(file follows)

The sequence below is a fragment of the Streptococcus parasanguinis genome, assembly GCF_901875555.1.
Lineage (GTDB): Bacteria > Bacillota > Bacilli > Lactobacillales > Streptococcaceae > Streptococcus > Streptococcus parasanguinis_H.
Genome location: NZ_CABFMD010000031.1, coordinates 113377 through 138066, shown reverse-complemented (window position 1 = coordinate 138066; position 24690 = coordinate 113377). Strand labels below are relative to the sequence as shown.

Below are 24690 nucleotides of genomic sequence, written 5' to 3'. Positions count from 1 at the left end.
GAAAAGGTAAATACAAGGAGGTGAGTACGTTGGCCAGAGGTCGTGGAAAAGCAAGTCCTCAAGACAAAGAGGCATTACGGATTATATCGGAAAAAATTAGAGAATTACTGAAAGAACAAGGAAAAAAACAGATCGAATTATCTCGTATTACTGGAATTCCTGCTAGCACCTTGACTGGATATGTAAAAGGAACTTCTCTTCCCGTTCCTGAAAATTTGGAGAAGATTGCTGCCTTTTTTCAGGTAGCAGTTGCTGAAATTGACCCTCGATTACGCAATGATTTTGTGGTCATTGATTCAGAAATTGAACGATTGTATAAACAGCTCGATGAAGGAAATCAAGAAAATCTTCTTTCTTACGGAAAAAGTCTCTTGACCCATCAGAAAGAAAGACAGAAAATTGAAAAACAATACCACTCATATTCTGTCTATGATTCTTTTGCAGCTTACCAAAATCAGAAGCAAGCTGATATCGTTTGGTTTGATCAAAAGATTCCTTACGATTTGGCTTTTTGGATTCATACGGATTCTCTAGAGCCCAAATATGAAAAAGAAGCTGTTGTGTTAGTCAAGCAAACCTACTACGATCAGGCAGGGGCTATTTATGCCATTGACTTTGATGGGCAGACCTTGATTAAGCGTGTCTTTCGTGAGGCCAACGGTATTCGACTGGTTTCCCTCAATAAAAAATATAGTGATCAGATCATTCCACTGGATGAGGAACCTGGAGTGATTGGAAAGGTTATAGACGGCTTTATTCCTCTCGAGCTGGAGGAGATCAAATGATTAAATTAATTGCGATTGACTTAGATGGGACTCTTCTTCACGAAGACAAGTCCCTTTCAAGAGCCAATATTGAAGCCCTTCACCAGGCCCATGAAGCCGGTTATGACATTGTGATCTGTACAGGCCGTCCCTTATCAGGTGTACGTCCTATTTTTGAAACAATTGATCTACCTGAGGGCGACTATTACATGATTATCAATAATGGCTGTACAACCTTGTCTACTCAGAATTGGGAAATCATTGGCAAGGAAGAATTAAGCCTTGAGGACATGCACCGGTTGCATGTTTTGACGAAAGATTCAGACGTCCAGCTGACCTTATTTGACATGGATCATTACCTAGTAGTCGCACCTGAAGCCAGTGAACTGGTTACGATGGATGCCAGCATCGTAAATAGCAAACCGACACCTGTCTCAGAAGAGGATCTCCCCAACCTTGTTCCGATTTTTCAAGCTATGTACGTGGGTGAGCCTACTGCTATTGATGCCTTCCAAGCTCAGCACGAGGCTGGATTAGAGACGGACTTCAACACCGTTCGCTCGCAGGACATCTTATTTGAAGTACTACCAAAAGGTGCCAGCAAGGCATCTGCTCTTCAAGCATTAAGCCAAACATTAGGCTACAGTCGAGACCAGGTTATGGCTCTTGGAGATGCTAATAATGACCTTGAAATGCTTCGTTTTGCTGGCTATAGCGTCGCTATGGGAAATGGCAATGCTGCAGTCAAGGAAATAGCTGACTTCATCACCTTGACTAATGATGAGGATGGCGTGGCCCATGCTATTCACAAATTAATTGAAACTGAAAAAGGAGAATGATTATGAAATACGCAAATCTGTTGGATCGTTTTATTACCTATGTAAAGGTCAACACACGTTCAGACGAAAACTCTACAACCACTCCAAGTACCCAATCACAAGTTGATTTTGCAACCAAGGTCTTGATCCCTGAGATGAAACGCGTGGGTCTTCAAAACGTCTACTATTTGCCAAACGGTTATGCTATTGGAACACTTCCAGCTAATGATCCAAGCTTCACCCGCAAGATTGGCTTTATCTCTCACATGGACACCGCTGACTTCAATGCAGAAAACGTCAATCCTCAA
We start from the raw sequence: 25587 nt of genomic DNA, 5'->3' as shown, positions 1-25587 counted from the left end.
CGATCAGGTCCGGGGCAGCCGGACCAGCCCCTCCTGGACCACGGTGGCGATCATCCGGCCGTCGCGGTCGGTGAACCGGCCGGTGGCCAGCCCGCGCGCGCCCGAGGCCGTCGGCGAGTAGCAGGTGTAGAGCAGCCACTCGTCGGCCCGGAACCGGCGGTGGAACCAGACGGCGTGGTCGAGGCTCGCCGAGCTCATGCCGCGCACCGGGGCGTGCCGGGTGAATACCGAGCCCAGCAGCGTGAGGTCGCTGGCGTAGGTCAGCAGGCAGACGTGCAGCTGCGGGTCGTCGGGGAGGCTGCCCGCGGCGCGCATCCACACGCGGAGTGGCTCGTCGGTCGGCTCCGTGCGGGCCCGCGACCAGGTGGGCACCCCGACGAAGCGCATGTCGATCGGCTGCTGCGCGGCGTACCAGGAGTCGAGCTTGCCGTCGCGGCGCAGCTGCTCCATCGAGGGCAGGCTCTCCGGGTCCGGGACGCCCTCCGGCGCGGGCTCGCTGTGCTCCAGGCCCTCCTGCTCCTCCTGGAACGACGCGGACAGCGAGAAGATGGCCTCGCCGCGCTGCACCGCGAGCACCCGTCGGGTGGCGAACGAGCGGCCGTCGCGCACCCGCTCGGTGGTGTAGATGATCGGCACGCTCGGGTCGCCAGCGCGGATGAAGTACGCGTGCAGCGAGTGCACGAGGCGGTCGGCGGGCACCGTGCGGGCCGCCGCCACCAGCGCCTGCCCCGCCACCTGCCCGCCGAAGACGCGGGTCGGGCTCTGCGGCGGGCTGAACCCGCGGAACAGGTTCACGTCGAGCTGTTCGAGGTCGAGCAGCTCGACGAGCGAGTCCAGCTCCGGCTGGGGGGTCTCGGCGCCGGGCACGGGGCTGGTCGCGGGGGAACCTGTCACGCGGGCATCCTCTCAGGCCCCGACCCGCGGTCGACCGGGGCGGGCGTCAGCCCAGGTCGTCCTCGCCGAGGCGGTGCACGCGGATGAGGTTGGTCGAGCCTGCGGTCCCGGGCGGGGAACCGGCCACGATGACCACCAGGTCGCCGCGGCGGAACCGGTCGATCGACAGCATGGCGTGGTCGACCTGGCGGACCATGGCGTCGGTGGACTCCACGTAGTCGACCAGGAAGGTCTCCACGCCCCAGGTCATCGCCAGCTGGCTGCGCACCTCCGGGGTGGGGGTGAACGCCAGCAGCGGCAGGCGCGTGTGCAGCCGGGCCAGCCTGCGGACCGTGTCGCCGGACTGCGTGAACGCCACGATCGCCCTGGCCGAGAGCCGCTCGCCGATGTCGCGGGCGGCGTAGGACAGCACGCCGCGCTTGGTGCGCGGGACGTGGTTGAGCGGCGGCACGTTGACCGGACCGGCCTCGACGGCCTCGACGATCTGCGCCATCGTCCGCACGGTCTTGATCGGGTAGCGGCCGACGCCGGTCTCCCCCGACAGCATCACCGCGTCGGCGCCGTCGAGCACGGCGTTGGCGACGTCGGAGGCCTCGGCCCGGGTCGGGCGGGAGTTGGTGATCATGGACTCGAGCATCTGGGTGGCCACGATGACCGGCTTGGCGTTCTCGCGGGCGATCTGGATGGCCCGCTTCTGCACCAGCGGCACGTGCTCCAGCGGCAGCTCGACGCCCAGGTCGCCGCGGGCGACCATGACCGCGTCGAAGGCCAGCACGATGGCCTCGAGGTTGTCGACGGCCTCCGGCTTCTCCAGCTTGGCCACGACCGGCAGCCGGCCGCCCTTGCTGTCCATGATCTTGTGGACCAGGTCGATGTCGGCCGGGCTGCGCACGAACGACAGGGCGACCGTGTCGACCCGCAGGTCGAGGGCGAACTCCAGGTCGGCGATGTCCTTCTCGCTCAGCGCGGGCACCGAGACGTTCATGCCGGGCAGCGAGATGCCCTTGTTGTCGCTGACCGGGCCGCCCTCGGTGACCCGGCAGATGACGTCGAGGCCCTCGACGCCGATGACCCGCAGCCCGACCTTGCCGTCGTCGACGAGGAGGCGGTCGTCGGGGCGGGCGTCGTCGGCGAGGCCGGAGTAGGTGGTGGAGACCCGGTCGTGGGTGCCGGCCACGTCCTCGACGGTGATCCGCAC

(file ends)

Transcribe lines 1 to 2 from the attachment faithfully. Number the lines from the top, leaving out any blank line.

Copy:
The sequence below is a fragment of the Streptococcus parasanguinis genome, assembly GCF_901875555.1.
Lineage (GTDB): Bacteria > Bacillota > Bacilli > Lactobacillales > Streptococcaceae > Streptococcus > Streptococcus parasanguinis_H.